If your dog is reactive on walks and tends to bark, pull, and lung, you might want to consider a gentle leader or easy walk harness

These items help control your dogs pulling on leashes and give you better control.

When dealing with reactivity in your home you can use a crate

Not only will a crate help reduce reactivity but it ensures safety for both your dog and any other dog or person that may cause their reactivity.

Dogs with proper crate training treat their crate as a safe space.

So if you know your dog is reactive when other people visit or when traveling to the vet, you can use a crate to put them at ease and reduce reactivity.

4) Understand Body Language Cues

One of our jobs as dog owners is to be able to identify when our dogs are signaling stress or discomfort.

The best way to determine this is through their body language. 

By understanding different signals your dog gives off, we can better diffuse situations that could otherwise get out of hand.

I have attached a dog reactivity chart below to help you identify when your dog is getting into a reactive state. 

When you see a trigger approaching your dog, use this chart to help determine your dog’s state

You can download the dog reactivity chart by clicking here.

Keep in mind there are tons of little signals a dog can give off that are not mentioned in this chart.

However, these cover the most common order of responses that are likely to occur for reactive dogs.

5) Control The Environment

One of the most important aspects of dog training is controlling your dog’s environment. This allows you to limit their exposure and self-reinforcement.

That way reactivity decreases because there’s less opportunity present. 

This also gives you more opportunity to train them with a better habit and desensitize their triggers.

If your dog is reactive when you take them on walks, try controlling their environment by planning getaways or different paths you can take to avoid scenarios.

I used to do this all the time with my dog Enzo when he used to be reactive towards other dogs and people.

I would just walk to the other side of the road whenever I saw another dog coming, I would even plan to take him out later in the day when I knew less people were around.

Another example would be for those of you with a dog that loves barking out the window at other dogs.

In this example all you have to do is close the blinds so there is no longer anything to look at and be triggered by.

6) Get Professional Help

Depending on the severity of your dog’s reactivity, one of the fastest ways to get this problem solved is to go to the experts.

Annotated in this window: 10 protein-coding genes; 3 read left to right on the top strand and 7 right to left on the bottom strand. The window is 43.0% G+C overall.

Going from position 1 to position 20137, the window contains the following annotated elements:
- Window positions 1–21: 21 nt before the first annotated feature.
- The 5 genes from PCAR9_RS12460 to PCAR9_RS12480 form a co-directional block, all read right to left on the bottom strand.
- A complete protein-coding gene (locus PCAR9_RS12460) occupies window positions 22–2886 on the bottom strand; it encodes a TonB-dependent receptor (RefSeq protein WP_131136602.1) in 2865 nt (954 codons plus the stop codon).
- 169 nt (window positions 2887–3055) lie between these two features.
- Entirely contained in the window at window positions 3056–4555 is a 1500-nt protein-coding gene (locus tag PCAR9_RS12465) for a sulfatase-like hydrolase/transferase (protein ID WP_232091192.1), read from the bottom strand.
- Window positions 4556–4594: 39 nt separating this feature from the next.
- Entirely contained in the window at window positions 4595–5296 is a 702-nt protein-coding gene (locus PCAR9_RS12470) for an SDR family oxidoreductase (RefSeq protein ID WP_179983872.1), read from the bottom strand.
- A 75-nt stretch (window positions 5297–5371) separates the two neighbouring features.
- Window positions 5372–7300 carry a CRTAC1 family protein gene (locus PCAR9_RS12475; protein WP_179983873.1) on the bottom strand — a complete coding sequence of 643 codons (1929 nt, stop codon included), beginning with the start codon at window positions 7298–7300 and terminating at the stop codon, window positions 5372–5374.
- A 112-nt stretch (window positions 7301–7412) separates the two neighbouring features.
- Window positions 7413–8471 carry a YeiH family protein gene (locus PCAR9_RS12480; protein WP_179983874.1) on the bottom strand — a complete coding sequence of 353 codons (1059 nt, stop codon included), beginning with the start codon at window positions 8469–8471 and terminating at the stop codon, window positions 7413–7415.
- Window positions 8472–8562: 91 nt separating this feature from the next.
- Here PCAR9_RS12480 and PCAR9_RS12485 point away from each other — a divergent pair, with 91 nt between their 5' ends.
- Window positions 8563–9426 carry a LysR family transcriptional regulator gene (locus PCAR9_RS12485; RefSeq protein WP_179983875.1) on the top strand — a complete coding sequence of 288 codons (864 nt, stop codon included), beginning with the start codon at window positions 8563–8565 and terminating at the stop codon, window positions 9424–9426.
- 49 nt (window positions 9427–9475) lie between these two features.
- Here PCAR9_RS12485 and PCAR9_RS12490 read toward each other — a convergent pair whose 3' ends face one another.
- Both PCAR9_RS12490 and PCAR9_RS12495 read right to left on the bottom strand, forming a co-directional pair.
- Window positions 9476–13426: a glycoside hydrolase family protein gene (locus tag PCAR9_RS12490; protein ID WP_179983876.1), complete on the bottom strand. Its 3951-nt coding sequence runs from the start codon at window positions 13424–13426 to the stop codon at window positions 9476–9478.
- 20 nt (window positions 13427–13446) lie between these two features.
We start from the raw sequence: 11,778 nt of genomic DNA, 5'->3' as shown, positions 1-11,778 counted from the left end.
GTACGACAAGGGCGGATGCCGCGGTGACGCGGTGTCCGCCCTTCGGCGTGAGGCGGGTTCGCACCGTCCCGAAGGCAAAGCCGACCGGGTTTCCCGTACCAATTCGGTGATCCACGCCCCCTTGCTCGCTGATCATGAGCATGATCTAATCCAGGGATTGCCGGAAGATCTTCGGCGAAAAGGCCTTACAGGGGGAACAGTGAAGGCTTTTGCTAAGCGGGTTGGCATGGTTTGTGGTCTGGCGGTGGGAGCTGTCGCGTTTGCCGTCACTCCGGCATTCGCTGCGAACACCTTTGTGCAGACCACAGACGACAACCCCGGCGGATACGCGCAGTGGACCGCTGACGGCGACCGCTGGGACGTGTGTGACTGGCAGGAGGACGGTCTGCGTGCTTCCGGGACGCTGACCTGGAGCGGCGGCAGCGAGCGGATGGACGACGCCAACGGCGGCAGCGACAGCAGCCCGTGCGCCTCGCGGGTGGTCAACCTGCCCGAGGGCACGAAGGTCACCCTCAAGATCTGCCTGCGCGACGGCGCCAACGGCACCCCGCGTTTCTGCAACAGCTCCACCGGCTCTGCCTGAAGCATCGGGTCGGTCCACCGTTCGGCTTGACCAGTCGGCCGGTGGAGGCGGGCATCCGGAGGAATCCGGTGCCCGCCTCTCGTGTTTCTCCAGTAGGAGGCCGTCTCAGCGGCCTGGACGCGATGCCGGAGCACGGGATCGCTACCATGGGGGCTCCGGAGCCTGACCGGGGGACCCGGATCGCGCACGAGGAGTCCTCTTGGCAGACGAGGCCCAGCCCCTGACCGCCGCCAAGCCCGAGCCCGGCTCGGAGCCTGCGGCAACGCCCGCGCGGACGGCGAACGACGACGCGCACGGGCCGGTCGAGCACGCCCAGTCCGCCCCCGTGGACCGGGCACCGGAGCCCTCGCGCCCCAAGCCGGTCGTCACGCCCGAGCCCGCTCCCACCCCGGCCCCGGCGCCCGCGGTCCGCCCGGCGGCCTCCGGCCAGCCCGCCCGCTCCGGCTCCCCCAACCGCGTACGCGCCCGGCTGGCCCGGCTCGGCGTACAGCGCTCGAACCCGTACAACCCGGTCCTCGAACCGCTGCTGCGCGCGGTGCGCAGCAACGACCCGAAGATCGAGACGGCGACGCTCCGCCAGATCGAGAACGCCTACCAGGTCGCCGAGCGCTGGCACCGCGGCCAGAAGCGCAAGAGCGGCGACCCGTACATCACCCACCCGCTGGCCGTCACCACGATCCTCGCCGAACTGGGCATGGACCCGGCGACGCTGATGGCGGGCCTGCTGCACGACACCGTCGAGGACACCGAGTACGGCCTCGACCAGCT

Although it can be quite expensive to have trainers take your dog it can be one of the best choices for some.

Another option is to get specialized training online. It’s really cheap but requires you to put in the work.

Now I’ll be the first to admit a lot of online programs are not very good. We’ve reviewed a ton of really bad dog training programs. 

However, I’ve recently found one that’s actually worth recommending.

If you’re in need of some extra help that is much more in depth and specific to your dog, you may want to consider enrolling in SpiritDog Training’s Tackling Reactivity Bundle.

Steffi the creator has over 32,226 students across her training with 100% satisfaction.

For just $49, you get lifetime access to professional dog trainers, on demand step by step video training, instructional PDFs, progress tracking, all from the comfort of your home.

SpiritDog’s Tackling Reactivity Bundle also comes with a 60-day money back guarantee.

7.) Never Respond With Anger & Frustration

Be patient and tolerant of your dog’s reactivity. They’re emotional and cannot help themselves.

If you get mad and frustrated it’ll often lead to yelling, yanking your dog when they pull on leash, etc.

These things cause the reactivity to become reinforced and only makes things worse.

For example, if your dog is barking and you start yelling at them, your dog has no idea why you’re yelling.

In fact, they might actually think you’re yelling with them which to them means it’s okay for them to be reacting as they are.

Stick to positive reinforcement and avoid punishment. Only reward your dog when they behave the way you want and when they misbehave, stay calm and be patient.

Your dog is not being “bad”, they’re just acting in a primitive way. They are on high alert set off by their fight or flight response.